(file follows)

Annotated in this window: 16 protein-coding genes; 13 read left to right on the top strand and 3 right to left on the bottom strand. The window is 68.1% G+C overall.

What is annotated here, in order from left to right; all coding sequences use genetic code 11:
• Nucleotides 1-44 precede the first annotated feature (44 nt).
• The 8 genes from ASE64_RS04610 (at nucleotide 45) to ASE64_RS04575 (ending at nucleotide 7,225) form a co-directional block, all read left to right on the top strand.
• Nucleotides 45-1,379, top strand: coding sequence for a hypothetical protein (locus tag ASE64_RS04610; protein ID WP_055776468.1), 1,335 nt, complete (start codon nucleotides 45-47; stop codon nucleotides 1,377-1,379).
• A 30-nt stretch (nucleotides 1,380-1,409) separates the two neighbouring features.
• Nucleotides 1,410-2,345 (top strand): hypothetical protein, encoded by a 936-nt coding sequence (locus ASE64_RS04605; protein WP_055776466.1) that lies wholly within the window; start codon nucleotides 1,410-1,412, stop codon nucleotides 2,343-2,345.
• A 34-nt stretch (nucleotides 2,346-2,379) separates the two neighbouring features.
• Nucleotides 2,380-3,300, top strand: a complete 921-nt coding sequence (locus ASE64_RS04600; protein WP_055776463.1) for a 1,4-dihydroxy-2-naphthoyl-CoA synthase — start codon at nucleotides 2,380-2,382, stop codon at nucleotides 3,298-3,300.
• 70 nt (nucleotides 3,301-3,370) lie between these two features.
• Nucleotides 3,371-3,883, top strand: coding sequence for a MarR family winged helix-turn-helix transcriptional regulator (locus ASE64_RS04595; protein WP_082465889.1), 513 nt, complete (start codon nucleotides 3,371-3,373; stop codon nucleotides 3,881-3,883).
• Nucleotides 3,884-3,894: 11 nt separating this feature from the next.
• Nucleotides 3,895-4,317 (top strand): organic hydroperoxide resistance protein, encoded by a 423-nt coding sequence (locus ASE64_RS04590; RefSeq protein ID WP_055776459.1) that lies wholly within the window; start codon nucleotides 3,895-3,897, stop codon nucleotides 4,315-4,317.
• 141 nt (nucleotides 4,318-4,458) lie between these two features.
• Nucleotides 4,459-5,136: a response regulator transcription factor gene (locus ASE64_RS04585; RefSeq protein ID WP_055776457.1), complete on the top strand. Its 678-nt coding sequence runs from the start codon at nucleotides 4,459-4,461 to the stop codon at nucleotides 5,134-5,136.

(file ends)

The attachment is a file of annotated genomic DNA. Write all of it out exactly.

Annotated in this window: 16 protein-coding genes; 13 read left to right on the top strand and 3 right to left on the bottom strand. The window is 68.1% G+C overall.

What is annotated here, in order from left to right; all coding sequences use genetic code 11:
• Nucleotides 1-44 precede the first annotated feature (44 nt).
• The 8 genes from ASE64_RS04610 (at nucleotide 45) to ASE64_RS04575 (ending at nucleotide 7,225) form a co-directional block, all read left to right on the top strand.
• Nucleotides 45-1,379, top strand: coding sequence for a hypothetical protein (locus tag ASE64_RS04610; protein ID WP_055776468.1), 1,335 nt, complete (start codon nucleotides 45-47; stop codon nucleotides 1,377-1,379).
• A 30-nt stretch (nucleotides 1,380-1,409) separates the two neighbouring features.
• Nucleotides 1,410-2,345 (top strand): hypothetical protein, encoded by a 936-nt coding sequence (locus ASE64_RS04605; protein WP_055776466.1) that lies wholly within the window; start codon nucleotides 1,410-1,412, stop codon nucleotides 2,343-2,345.
• A 34-nt stretch (nucleotides 2,346-2,379) separates the two neighbouring features.
• Nucleotides 2,380-3,300, top strand: a complete 921-nt coding sequence (locus ASE64_RS04600; protein WP_055776463.1) for a 1,4-dihydroxy-2-naphthoyl-CoA synthase — start codon at nucleotides 2,380-2,382, stop codon at nucleotides 3,298-3,300.
• 70 nt (nucleotides 3,301-3,370) lie between these two features.
• Nucleotides 3,371-3,883, top strand: coding sequence for a MarR family winged helix-turn-helix transcriptional regulator (locus ASE64_RS04595; protein WP_082465889.1), 513 nt, complete (start codon nucleotides 3,371-3,373; stop codon nucleotides 3,881-3,883).
• Nucleotides 3,884-3,894: 11 nt separating this feature from the next.
• Nucleotides 3,895-4,317 (top strand): organic hydroperoxide resistance protein, encoded by a 423-nt coding sequence (locus ASE64_RS04590; RefSeq protein ID WP_055776459.1) that lies wholly within the window; start codon nucleotides 3,895-3,897, stop codon nucleotides 4,315-4,317.
• 141 nt (nucleotides 4,318-4,458) lie between these two features.
• Nucleotides 4,459-5,136: a response regulator transcription factor gene (locus ASE64_RS04585; RefSeq protein ID WP_055776457.1), complete on the top strand. Its 678-nt coding sequence runs from the start codon at nucleotides 4,459-4,461 to the stop codon at nucleotides 5,134-5,136.